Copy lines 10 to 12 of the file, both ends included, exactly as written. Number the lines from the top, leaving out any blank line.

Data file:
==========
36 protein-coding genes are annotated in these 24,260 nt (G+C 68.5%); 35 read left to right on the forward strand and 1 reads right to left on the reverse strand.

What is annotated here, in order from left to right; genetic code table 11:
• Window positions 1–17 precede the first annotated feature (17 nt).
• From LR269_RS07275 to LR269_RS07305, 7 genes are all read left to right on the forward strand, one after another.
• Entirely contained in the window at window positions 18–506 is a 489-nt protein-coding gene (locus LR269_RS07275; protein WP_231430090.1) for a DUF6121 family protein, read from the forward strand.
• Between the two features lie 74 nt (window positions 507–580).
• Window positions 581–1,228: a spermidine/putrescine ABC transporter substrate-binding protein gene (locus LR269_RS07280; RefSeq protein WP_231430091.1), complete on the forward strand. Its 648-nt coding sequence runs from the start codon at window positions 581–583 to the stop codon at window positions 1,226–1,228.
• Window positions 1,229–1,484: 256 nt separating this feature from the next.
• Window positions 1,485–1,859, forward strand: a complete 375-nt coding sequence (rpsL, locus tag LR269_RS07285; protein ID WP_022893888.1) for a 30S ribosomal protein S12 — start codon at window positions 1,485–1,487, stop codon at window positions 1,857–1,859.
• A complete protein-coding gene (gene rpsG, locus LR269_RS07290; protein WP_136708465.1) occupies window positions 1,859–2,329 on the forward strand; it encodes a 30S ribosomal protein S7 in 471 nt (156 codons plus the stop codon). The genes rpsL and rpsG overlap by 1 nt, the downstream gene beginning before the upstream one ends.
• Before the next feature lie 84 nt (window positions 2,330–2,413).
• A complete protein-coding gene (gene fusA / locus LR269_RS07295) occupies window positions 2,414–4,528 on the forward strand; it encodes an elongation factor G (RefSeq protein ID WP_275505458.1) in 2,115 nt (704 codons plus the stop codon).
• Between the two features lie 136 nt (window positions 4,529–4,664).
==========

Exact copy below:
• A complete protein-coding gene (gene rpsG, locus LR269_RS07290; protein WP_136708465.1) occupies window positions 1,859–2,329 on the forward strand; it encodes a 30S ribosomal protein S7 in 471 nt (156 codons plus the stop codon). The genes rpsL and rpsG overlap by 1 nt, the downstream gene beginning before the upstream one ends.
• Before the next feature lie 84 nt (window positions 2,330–2,413).
• A complete protein-coding gene (gene fusA / locus LR269_RS07295) occupies window positions 2,414–4,528 on the forward strand; it encodes an elongation factor G (RefSeq protein ID WP_275505458.1) in 2,115 nt (704 codons plus the stop codon).